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 A094648 An accelerator sequence for Catalan's constant. 17
 3, -1, 5, -4, 13, -16, 38, -57, 117, -193, 370, -639, 1186, -2094, 3827, -6829, 12389, -22220, 40169, -72220, 130338, -234609, 423065, -761945, 1373466, -2474291, 4459278, -8034394, 14478659, -26088169, 47011093, -84708772, 152642789, -275049240 (list; graph; refs; listen; history; text; internal format)
 OFFSET 0,1 COMMENTS The pair A094648 and the alternating sequence A033304 when joined form a two-sided sequence defined by the recurrence formula x(n+3) + x(n+2) - 2x(n+1) - x(n) = 0, n in Z, x(-1)=-2, x(0)=3, x(1)=-1 - for details see Witula's comments to A033304. - Roman Witula, Jul 25 2012 From Roman Witula, Aug 09 2012: (Start) There exist two interesting subsequences b(n) and c(n) of the given above sequence x(n) defined by the following relations: b(n)=a(2^n) and c(n)=x(-2^n). These subsequences satisfy the following system of recurrence equations: b(n+1)=b(n)^2-2*c(n), and c(n+1)=c(n)^2-2*b(n), which easily follow from the general identity: x(n)^2=x(2*n)-2*x(-n), n in Z. We note that b(0)=-1, b(1)=5, b(2)=13, b(3)=117, c(0)=-2, c(1)=6, c(2)=26, c(3)=650. From the above system we deduce that all b(n) are odd, whereas all c(n) are even. Moreover we obtain c(n+1)-b(n+1)=(c(n)-b(n))*(b(n)+c(n)+2), which yields b(n+1)-c(n+1)=product{k=1,..,n}(b(k)+c(k)+2)=13*product{k=2,..,n}(b(k)+c(k)+2)=13^2*41*product{k=3,..,n}(b(k)+c(k)+2). It follows that b(n)-c(n) is divisible by 13^2*41 for every n=3,4,..., and after using the above system again each b(n) and c(n), for n=2,3,..., is divisible by 13. (End) If we set W(n):=3*A077998(n)-A006054(n+1)-A006054(n), n=0,1,..., then a(n)=(W(n)^2-W(2*n))/2 and W(n) = (-c(1))^(-n) + (-c(2))^(-n) + (-c(4))^(-n) = (-c(1)*c(2))^n + (-c(1)*c(4))^n + (-c(2)*c(4))^n = (-1-c(1))^n + (-1-c(2))^n + (-1-c(4))^n, where c(j):=2*cos(2*Pi*j/7) - for the proof see Witula-Slota-Warzynski's paper. Moreover it follows from the comment at the top and from comments to A033304 that W(n+1)=A033304(n)=(-1)^(n+1)*x(-n-1). - Roman Witula, Aug 11 2012 The following trigonometric type identitities hold true: (1) -a(n-1)-a(n) = c(1)*c(2)^n + c(2)*c(4)^n + c(4)*c(1)^n and (2) a(n)-a(n+2) = c(4)*c(2)^(n+1) + c(1)*c(4)^(n+1) + c(2)*c(1)^(n+1), where a(-1)=-2 and c(j) is defined as above (see also the respective comment to A033304). For the proof see Remark 6 in Witula's paper. - Roman Witula, Aug 14 2012 It can be proved that A033304(n-1)*(-1)^n = (a(n)^2 - a(2*n))/2, n=1,2,... - Roman Witula, Sep 30 2012 With respect to the form of the trigonometric formulas describing a(n), we call this sequence the Berndt-type sequence number 19 for the argument 2*Pi/7. The A-numbers of other Berndt-type sequences numbers are given in below. - Roman Witula, Sep 30 2012 LINKS G. C. Greubel, Table of n, a(n) for n = 0..3900 A. Akbary and Q. Wang, On some permutation polynomials over finite fields, International Journal of Mathematics and Mathematical Sciences, 2005:16 (2005) 2631-2640. A. Akbary and Q. Wang, A generalized Lucas sequence and permutation binomials, Proceeding of the American Mathematical Society, 134 (1) (2006), 15-22. David M. Bradley, A Class of Series Acceleration Formulae for Catalan's Constant, The Ramanujan Journal, Vol. 3, Issue 2, 1999, pp. 159-173 David M. Bradley, A Class of Series Acceleration Formulae for Catalan's Constant, arXiv:0706.0356 [math.CA], 2007. Q. Wang, On generalized Lucas sequences, Contemp. Math. 531 (2010) 127-141 Roman Witula, Ramanujan Type Trigonometric Formulas: The General Form for the Argument 2Pi/7, J. Integer Seq., 12 (2009), Article 09.8.5. Roman Witula and Damian Slota, New Ramanujan-Type Formulas and Quasi-Fibonacci Numbers of Order 7, Journal of Integer Sequences, Vol. 10 (2007), Article 07.5.6 Roman Witula, Damian Slota and Adam Warzynski, Quasi-Fibonacci Numbers of the Seventh Order, J. Integer Seq., 9 (2006), Article 06.4.3. Index entries for linear recurrences with constant coefficients, signature (-1,2,1). FORMULA G.f.: (3+2*x-2*x^2)/(1+x-2*x^2-x^3); a(n) = (2*sin(3*Pi/14))^n+(-2*sin(Pi/14))^n+(-2*cos(Pi/7))^n. a(p) == -1 mod(p), p prime. - Philippe Deléham, Oct 03 2009 a(n) = (2*cos(2*Pi/7))^n + (2*cos(4*Pi/7))^n + (2*cos(8*Pi/7))^n, which is equivalent to the formula given above (for analogous sums with sines see A215493 and A215494). Moreover we have a(n+3) + a(n+2) - 2a(n+1) - a(n) = 0 - for the proof see Witula-Slota's paper. - Roman Witula, Jul 24 2012 EXAMPLE We have a(17) = a(19) + 50000, a(4) + a(5) = -3, 2*a(7) + a(8) = 3, and 2*a(9) + a(10) = a(5). - Roman Witula, Sep 14 2012 MATHEMATICA CoefficientList[ Series[(3 + 2x - 2x^2)/(1 + x - 2x^2 - x^3), {x, 0, 33}], x] (* Robert G. Wilson v, May 24 2004 *) a[n_] := Round[(2Sin[3Pi/14])^n + (-2Sin[Pi/14])^n + (-2Cos[Pi/7])^n]; Table[ a[n], {n, 0, 33}] (* Robert G. Wilson v, May 24 2004 *) LinearRecurrence[{-1, 2, 1}, {3, -1, 5}, 50] (* Roman Witula, Aug 09 2012 *) PROG (MAGMA) I:=[3, -1, 5]; [n le 3 select I[n]  else -Self(n-1)+2*Self(n-2)+Self(n-3): n in [1..40]]; // Vincenzo Librandi, Jul 25 2015 (PARI) x='x+O('x^30); Vec((3+2*x-2*x^2)/(1+x-2*x^2-x^3)) \\ G. C. Greubel, May 09 2018 CROSSREFS Cf. A000032, A094649, A094650. Cf. A215007, A215008, A215143, A215493, A215494, A215510, A215512, A215575, A215694, A215695, A108716, A215794, A215828, A215817, A215877, A094429, A094430, A217274. Sequence in context: A159970 A096374 A007085 * A096975 A145174 A228785 Adjacent sequences:  A094645 A094646 A094647 * A094649 A094650 A094651 KEYWORD easy,sign AUTHOR Paul Barry, May 18 2004 STATUS approved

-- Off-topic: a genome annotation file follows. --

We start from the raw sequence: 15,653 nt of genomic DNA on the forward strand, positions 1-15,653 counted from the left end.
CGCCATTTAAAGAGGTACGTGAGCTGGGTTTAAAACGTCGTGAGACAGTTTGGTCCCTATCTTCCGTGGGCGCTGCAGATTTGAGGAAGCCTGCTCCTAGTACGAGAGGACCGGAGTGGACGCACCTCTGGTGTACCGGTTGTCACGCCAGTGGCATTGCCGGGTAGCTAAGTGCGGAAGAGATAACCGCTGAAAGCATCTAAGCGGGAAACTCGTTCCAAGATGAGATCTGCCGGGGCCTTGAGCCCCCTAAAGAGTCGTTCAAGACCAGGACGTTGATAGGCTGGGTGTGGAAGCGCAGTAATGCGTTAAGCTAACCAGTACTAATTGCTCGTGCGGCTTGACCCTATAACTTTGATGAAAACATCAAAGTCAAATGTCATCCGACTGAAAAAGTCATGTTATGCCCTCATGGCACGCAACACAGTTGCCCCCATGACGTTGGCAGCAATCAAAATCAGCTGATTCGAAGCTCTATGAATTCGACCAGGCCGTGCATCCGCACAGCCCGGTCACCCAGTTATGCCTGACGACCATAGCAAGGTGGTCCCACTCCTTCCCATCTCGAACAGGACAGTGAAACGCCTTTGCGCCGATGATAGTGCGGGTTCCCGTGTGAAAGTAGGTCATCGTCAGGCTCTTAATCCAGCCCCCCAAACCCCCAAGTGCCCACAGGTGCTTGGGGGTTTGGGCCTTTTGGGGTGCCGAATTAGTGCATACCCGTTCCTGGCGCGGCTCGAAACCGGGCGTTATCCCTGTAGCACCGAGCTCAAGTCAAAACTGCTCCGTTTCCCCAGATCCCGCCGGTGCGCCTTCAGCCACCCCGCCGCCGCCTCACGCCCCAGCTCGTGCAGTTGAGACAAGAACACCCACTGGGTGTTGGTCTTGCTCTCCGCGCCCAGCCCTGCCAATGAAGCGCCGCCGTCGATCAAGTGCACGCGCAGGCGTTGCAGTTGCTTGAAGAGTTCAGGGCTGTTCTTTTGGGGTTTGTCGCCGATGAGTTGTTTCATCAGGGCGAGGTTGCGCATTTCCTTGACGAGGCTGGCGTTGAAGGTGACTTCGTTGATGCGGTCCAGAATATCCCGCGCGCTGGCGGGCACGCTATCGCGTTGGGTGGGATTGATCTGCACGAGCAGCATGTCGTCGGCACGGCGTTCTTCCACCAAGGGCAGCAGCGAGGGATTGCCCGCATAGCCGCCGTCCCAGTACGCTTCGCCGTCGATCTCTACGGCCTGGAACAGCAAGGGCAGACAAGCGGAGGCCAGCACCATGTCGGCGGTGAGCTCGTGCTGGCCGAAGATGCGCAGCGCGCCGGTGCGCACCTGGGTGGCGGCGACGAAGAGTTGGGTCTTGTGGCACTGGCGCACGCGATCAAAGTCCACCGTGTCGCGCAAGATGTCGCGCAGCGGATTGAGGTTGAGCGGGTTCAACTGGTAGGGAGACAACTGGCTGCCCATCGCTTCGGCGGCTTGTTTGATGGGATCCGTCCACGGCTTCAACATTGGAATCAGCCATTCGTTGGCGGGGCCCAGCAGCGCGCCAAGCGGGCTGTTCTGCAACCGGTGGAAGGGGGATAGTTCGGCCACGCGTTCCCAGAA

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Last modified June 19 13:26 EDT 2019. Contains 324222 sequences. (Running on oeis4.)